Strictly a wetland species. Opposite branching with distinctive appressed or upright buds.Fresh water marshes and swamps, pocosins, wet flats, low woods throughout NC, but especially blackwater floodplains in the Coastal Plain in acidic stagnant water.Similar to Cornus amomum (swamp dogwood) which also has opposite leaves, but more rounded and less shiny leaves. Terminal leaf buds distinguish this from Cephalanthus occidentalis (buttonbush), which has similar leaves.
ShrubsViburnum recognitumNorthern ArrowwoodFACFACBroad-leaved deciduous shrub to 3 m. Lower stems characteristically straight.Opposite, egg-shaped or almost round, coarse toothed leaves with acute ends. Leaves 5-12 cm long and 4-10 cm wide with serrated edges. Undersides pubescent.
White flowers form flat-topped clusters at branch ends. Fruit is a medium to very dark blue-gray drupe. Blooms late March to May; fruits July to September.
Twigs velvety-hairy and often ridged. As the name (arrowwood) implies, the straight wood was formerly used as arrows.Bottomland swamps, shrub wetlands, stream banks, marshes, tidal wetlands. Most abundant in the Piedmont and western half of the Coastal Plain, but in scattered counties in the mountains and eastern Coastal Plain.Similar to Viburnum rafinesquianum (downy arrowwood) which tends to grow in drier areas, mainly in the Piedmont. Stipules at leaf bases are absent in V. recognitum but present in V. rafinesquianum, which also has more elongated leaves.Also called Southern Arrowwood (!), this species ranges from eastern Canada south to central Georgia and northeastern Alabama. It was recently split out from Viburnum dentatum, which does not have smooth (glabrous) petioles. Viburnum recognitum was called V. dentatum var. lucidum in Radford (1968).
FernsAthyrium filix-feminaCommon LadyfernFACFACMedium light green fine-frond fern to approximately 1 m in height. Grows from rhizomes.Fronds 40-100 cm long and 10-35 cm wide. Because of its finely toothed leaflets, this fern is delicate and lacy in appearance. Leaflets are arranged alternately on the frond. Surfaces of fertile and sterile fronds similar in appearance.
No flowers, but fertile fronds contain crescent-shaped sori on the undersides of the fronds. Fertile fronds appear May to September.
Attractive, lacy, light green fern. Leaflets and subleaflets alternately arranged. Basal leaflets point downward, less at right angles to the stem than other leaflets.Wet woods, streamsides, and swamps throughout NC.Light green color, and often purple stems, helps distinguish this fern. Stems break easily.Our common ladyfern is ssp. asplenioides. (Synonym: Athyrium asplenioides)
FernsOnoclea sensibilisSensitive FernFACWFACWLow to medium fern almost reaching 1 m high, usually smaller. Reproduces by underground rhizomes.Pinnately divided deciduous frond. Segments positioned oppositely. Margins entire or lobed. Larger plants may have more deeply lobed fronds.
No flowers, but fertile fronds on separate stalks. Fertile fronds change from green to brown and have a beaded appearance. Fertile fronds appear May through June.
Fertile fronds distinctive. Called 'sensitive' because of its sensitivity to early frosts. Look for opposite arrangement of leaflets along stalk.Marshes, swamps, seeps, moist woodlands, and muddy ditches throughout the state.Similar to Woodwardia areolata (netted chainfern), but leaflets of that fern are alternately arranged and fertile fronds are different.This is the only species within its genus.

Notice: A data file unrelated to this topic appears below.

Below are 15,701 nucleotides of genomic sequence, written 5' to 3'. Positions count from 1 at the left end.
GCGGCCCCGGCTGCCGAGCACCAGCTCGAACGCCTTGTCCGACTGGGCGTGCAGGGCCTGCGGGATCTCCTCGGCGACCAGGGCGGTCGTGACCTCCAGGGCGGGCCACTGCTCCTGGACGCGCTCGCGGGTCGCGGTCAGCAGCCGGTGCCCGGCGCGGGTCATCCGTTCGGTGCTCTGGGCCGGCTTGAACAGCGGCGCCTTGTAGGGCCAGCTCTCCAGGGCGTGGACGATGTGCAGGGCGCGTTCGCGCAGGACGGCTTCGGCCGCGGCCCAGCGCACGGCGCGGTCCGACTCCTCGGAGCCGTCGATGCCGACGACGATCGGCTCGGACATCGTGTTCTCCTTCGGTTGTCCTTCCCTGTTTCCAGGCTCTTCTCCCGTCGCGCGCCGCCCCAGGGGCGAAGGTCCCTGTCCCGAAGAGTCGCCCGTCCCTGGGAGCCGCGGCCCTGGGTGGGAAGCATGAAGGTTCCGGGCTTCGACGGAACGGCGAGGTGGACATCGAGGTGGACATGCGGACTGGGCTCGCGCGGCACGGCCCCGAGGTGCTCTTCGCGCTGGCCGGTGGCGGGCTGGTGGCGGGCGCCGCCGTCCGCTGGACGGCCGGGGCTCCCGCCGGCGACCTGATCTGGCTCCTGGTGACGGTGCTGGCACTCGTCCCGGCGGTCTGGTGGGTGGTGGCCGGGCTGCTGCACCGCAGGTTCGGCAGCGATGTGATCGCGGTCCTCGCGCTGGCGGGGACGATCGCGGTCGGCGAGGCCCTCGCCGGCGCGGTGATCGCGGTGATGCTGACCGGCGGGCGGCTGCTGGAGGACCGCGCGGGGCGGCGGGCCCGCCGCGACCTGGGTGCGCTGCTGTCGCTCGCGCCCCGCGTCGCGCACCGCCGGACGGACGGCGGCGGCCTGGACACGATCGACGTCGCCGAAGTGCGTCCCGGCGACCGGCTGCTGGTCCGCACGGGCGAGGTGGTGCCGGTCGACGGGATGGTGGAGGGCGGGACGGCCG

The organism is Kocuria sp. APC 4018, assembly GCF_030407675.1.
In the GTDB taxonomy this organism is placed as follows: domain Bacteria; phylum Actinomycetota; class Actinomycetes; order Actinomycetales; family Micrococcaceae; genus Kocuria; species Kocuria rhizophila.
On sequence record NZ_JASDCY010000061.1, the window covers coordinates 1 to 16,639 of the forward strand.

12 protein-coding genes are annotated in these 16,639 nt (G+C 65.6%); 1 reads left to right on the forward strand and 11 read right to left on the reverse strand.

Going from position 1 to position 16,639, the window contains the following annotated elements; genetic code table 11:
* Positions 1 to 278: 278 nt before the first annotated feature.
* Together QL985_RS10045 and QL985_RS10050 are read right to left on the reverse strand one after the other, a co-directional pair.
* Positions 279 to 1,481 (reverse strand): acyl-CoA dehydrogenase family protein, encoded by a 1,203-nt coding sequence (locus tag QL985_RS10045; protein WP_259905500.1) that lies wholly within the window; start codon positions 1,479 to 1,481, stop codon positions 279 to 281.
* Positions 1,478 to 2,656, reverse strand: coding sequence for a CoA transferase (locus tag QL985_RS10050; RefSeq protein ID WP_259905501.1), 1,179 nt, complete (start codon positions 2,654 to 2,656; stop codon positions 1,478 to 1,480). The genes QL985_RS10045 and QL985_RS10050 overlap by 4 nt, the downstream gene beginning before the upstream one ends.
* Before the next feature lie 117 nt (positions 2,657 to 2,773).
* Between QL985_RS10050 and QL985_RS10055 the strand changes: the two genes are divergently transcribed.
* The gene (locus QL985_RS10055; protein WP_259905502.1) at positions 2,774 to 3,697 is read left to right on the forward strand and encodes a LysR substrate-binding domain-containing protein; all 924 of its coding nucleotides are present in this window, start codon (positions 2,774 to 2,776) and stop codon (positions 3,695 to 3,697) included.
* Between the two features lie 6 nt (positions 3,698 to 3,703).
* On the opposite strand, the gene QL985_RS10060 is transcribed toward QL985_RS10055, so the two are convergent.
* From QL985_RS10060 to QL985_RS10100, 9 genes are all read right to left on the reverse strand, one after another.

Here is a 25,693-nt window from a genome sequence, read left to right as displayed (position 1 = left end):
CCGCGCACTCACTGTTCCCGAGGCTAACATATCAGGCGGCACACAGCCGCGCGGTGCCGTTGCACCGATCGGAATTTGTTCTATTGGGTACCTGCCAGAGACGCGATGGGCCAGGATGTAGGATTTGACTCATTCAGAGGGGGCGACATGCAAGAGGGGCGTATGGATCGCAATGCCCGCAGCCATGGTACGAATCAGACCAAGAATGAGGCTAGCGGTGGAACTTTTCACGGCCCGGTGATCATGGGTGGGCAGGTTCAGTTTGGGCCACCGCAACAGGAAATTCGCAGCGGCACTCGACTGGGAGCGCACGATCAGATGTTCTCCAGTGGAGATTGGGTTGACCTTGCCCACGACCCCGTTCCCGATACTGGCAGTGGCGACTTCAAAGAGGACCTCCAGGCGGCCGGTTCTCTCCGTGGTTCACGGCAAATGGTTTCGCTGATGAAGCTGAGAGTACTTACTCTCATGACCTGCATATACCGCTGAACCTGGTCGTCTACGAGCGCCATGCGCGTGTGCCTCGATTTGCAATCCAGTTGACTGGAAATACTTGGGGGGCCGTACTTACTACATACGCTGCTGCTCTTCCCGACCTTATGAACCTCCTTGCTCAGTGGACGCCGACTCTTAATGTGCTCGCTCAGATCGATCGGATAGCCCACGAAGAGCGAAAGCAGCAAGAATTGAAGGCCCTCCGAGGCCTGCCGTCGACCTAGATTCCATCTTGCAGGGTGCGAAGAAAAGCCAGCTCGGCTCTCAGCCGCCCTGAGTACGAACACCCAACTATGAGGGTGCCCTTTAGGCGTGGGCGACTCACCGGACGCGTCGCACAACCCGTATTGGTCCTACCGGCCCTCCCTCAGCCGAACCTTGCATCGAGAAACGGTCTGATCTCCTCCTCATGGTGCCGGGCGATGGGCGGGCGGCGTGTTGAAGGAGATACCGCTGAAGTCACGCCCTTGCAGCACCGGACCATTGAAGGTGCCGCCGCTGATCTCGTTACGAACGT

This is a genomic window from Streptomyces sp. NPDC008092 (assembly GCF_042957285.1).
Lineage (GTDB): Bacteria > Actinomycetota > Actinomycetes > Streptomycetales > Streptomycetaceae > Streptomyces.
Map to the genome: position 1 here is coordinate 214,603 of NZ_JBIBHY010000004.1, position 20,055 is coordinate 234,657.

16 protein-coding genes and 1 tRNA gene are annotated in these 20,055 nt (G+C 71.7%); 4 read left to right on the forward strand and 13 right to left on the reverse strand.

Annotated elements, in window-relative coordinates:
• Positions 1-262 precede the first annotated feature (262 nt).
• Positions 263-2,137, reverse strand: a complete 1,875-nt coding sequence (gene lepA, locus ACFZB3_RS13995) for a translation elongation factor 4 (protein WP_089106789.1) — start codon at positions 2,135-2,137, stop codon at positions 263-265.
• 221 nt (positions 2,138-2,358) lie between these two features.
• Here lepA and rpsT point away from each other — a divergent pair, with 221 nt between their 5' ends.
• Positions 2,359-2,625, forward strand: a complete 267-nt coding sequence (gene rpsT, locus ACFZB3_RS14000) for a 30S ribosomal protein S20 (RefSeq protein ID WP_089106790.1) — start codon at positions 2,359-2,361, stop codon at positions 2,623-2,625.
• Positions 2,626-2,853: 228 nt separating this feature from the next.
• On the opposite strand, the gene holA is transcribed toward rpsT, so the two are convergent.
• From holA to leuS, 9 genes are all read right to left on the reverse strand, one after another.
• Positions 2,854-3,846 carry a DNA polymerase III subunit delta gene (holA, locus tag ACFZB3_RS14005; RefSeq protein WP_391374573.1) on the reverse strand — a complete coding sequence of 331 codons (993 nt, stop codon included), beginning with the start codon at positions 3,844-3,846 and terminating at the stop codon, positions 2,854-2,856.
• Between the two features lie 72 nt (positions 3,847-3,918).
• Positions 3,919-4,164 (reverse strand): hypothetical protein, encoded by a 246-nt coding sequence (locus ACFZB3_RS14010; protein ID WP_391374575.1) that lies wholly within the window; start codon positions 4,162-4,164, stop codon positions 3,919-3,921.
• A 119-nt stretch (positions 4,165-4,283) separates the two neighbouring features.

FernsOsmunda spectabilisRoyal FernOBLOBLMedium to large fern forming clumps. Usually about 1 m tall but may be up to 2 m.Frond is large, 38-75 cm long and 25-50 cm wide. Frond twice pinnately divided with alternate leaflets, however the leaflets often positioned oppositely on the stem (rachis). Leaflets usually number 5 to 11, and light green, about 12 cm long and 5 cm wide.
No flowers, but instead fertile fronds with terminal branch-like panicles. These spore-bearing stalks are light-brown and appear March to June.
Large loose fern with twice divided fronds.Moist woods, swamps and marshes throughout NC.Synonym: Osmunda regalis var. spectabilis
FernsOsmundastrum cinnamomeumCinnamon FernFACWFACWMedium to tall fern up to 1.5 m.Fronds arise from a clump at base. Leaf blades 35-70 cm long and 13-25 cm wide. Leaflets alternately arranged with brown fuzzy 'hairs' at bases of leaflets.
No flowers, but fertile fronds are narrower then infertile fronds and contain furry cinnamon colored stalks. Fertile fronds appear March to May and soon wither.
This is a large fern. When fertile frond is present, it has a distinctive cinnamon color.Swamps, marshes, ditches, streambanks. Common in the Coastal Plain and mountains, but less frequent in the Piedmont.Athyrium filix-femina (Common ladyfern) has no hairs at base of leaflets; Woodwardia virginica (Virginia chain fern) forms clumps and has chain-like venation along midrib of leaflets.Synonym: Osmunda cinnamomea
FernsWoodwardia areolataNetted Chain FernFACWOBLMedium fern up to 0.5 m in height, usually smaller. Reproduces by underground rhizomes.Lobed pinnae arranged alternately along stem. Pinnae contain “netted” venation and edges have minute serrations visible when viewed closely.No flowers, but fertile fronds on separate stalks which are narrower than sterile fronds. Double rows of sori on fertile frond leaflets resemble rows of bricks. Fertile fronds appear June to September.Look for alternate arrangement of leaflets along stalk and netted venation.Acidic swamps and wet pine woods throughout NC.Similar in appearance to Onoclea sensibilis (sensitive fern), but sensitive fern has opposite pinnae and pinnae edges without serrations, as well as different, bead-like, fertile fronds.Synonym: Lorinseria areolata (the only member of Loniseria in North Carolina). The genus Woodwardia is now considered Eurasian (according to Sorrie et al.).